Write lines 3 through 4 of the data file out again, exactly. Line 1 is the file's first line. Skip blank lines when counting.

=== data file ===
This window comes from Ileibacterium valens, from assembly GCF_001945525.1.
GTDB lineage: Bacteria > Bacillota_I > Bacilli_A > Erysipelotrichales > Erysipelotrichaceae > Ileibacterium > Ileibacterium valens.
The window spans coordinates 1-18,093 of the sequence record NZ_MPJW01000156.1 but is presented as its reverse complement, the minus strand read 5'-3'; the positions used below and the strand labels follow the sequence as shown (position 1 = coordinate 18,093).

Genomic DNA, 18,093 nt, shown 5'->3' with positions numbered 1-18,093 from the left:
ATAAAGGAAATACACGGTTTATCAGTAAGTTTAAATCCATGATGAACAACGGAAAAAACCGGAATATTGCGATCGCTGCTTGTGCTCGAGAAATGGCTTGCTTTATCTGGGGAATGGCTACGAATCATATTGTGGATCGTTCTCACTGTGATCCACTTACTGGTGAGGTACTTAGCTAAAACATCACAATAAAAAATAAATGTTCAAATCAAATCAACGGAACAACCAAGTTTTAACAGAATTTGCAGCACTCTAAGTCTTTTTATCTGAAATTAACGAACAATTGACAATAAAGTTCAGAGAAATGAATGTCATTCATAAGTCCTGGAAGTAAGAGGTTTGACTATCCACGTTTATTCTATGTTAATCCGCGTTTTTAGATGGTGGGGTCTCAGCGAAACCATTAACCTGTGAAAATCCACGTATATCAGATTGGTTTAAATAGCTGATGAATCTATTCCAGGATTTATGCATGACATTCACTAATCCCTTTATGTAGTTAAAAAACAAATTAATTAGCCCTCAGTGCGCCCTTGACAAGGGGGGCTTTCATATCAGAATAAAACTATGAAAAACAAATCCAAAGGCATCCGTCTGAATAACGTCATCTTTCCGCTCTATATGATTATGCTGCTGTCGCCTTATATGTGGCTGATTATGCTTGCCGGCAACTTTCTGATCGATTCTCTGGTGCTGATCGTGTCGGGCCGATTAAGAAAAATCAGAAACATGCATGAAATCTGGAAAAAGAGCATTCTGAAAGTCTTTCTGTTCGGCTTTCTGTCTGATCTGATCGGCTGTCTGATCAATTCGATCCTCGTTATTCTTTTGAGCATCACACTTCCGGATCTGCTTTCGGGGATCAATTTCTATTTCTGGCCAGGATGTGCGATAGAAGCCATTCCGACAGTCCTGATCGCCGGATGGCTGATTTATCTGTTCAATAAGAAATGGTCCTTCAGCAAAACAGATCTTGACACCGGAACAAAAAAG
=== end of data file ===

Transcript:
The window spans coordinates 1-18,093 of the sequence record NZ_MPJW01000156.1 but is presented as its reverse complement, the minus strand read 5'-3'; the positions used below and the strand labels follow the sequence as shown (position 1 = coordinate 18,093).

Genomic DNA, 18,093 nt, shown 5'->3' with positions numbered 1-18,093 from the left: